Do you use Cut ‘n Sew for shaping? Once you get over the fear, there are so many times this technique comes in handy for machine knitters. We recently explored using stabilizers to improve our cut ‘n sew skills … and we were pleasantly surprised!…
“I don’t want ribbing on my sweaters”
Have you heard that before? The hems on today’s fashions are straight and “unfinished”. If there is ribbing, it is loose and blocked out.
Here are 6 Alternatives to ribbing at the bottom of your sweaters
When knitting in ribbing, sometimes the edge stitches don’t knit correctly. Adding a little weight can help. 2 styles of weight hangers are specially designed for our machines.
You’ve run out of yarn, or you’ve ripped out some rows … your carriage is on the left and the working yarn is on the right …. how do you get your carriage back to the right – without dropping stitches or removing the carriage from the needlebed?
A fellow knitter recently commented that her set in sleeve pattern instructions looked “wonky”. There were 74 rows in the armhole opening and 62 rows in the sleeve cap. She thought the sleeve cap was “too short”.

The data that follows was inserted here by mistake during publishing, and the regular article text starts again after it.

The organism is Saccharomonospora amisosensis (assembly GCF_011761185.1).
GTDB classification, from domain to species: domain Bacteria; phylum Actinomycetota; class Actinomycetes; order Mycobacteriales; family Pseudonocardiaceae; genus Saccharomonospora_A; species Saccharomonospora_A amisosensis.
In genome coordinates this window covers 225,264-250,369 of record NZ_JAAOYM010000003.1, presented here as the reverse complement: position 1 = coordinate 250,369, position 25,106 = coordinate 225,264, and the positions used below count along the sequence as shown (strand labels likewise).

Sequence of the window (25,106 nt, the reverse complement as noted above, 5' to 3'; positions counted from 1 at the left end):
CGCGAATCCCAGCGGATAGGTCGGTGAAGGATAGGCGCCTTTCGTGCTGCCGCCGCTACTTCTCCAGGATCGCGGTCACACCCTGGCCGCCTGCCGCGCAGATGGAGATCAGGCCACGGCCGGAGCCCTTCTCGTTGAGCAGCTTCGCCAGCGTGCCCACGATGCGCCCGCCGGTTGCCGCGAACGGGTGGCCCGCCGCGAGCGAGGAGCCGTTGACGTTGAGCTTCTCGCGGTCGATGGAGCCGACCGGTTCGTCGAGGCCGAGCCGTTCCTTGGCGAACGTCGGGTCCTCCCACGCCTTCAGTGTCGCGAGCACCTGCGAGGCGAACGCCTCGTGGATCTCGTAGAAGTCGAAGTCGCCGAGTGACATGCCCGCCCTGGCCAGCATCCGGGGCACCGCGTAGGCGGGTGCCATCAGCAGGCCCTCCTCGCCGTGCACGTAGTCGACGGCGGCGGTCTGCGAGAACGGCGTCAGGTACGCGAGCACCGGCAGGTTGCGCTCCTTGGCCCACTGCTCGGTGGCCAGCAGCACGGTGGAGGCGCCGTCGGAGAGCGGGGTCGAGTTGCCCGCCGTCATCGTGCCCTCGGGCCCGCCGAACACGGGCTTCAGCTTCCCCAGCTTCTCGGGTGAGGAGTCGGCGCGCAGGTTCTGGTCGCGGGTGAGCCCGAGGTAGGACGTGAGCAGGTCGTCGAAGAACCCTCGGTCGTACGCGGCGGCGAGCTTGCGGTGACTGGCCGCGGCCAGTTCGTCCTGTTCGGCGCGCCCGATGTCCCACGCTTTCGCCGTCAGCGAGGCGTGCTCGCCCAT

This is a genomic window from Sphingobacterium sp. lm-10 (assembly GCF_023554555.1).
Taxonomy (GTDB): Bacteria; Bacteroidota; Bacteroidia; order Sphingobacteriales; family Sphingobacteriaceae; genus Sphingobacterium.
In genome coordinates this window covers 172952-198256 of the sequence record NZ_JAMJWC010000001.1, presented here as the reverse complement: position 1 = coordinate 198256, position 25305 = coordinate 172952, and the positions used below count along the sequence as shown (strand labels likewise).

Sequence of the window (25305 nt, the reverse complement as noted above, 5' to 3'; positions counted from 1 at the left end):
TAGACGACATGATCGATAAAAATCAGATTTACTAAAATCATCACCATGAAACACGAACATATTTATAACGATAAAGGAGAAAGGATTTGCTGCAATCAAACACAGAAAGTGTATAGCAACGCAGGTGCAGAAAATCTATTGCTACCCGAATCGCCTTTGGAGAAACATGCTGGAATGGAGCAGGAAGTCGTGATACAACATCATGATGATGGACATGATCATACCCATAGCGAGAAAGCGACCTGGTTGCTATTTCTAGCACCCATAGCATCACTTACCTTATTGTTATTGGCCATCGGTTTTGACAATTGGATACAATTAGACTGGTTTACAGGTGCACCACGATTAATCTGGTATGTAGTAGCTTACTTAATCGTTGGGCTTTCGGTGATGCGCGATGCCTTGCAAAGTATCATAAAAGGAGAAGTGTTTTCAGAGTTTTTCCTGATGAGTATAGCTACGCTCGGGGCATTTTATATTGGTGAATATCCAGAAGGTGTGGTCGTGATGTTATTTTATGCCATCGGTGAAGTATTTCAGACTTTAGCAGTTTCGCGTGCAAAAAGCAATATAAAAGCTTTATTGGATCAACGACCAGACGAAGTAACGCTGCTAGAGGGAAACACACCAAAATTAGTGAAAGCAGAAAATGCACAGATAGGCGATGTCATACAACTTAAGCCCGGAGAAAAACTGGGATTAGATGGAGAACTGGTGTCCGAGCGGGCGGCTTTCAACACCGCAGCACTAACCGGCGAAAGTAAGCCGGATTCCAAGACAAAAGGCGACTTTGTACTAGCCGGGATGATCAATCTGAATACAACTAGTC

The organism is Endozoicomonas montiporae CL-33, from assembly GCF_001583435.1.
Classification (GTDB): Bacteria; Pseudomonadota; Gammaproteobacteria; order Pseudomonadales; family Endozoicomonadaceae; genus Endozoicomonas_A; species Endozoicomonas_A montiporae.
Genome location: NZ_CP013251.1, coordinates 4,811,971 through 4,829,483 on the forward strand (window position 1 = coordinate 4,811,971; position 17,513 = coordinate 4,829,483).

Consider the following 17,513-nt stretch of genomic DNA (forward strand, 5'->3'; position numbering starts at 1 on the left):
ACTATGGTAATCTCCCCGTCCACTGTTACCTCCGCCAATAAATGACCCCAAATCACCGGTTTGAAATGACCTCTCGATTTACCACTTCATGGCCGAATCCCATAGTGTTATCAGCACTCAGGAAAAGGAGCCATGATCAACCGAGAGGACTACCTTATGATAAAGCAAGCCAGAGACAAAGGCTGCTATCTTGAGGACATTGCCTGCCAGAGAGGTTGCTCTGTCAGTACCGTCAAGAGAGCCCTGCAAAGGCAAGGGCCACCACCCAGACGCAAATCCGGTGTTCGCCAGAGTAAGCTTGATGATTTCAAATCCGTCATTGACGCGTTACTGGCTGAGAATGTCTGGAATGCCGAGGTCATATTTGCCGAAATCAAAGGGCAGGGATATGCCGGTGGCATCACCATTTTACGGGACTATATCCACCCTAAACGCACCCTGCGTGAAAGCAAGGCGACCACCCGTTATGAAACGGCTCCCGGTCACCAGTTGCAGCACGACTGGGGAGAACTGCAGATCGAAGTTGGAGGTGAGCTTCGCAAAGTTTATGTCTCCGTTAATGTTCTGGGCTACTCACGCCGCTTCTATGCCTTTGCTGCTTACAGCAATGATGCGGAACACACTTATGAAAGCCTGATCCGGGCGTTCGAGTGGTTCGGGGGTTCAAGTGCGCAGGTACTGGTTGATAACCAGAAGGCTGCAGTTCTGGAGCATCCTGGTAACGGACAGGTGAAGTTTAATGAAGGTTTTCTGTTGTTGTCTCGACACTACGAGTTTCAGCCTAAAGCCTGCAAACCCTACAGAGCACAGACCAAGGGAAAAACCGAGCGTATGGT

Hand knitters often talk about “reading your knitting”. Once you’ve mastered the basic knit and purl stitches and are ready to branch out with your knitting, this skill is essential in keeping track of stitch patterns and for more enjoyable knitting without laboriously following a pattern row by row.
Hand knitters can change needle sizes to adjust the gauge of their knitting. Another of the many advantages of machine knitting is to quickly make tension changes with BOTH the carriage tension dial and the mast tension setting.
Bulky seams can ruin a beautifully knitted sweater. Here are some tips for eliminating the fat.
I have to admit, I don’t use punchcards much … OK – that’s my excuse for today’s boo-boo. Can you see how the punchcard jammed as I was knitting? Not only did I put it in upside down (notice the numbers on the left), but…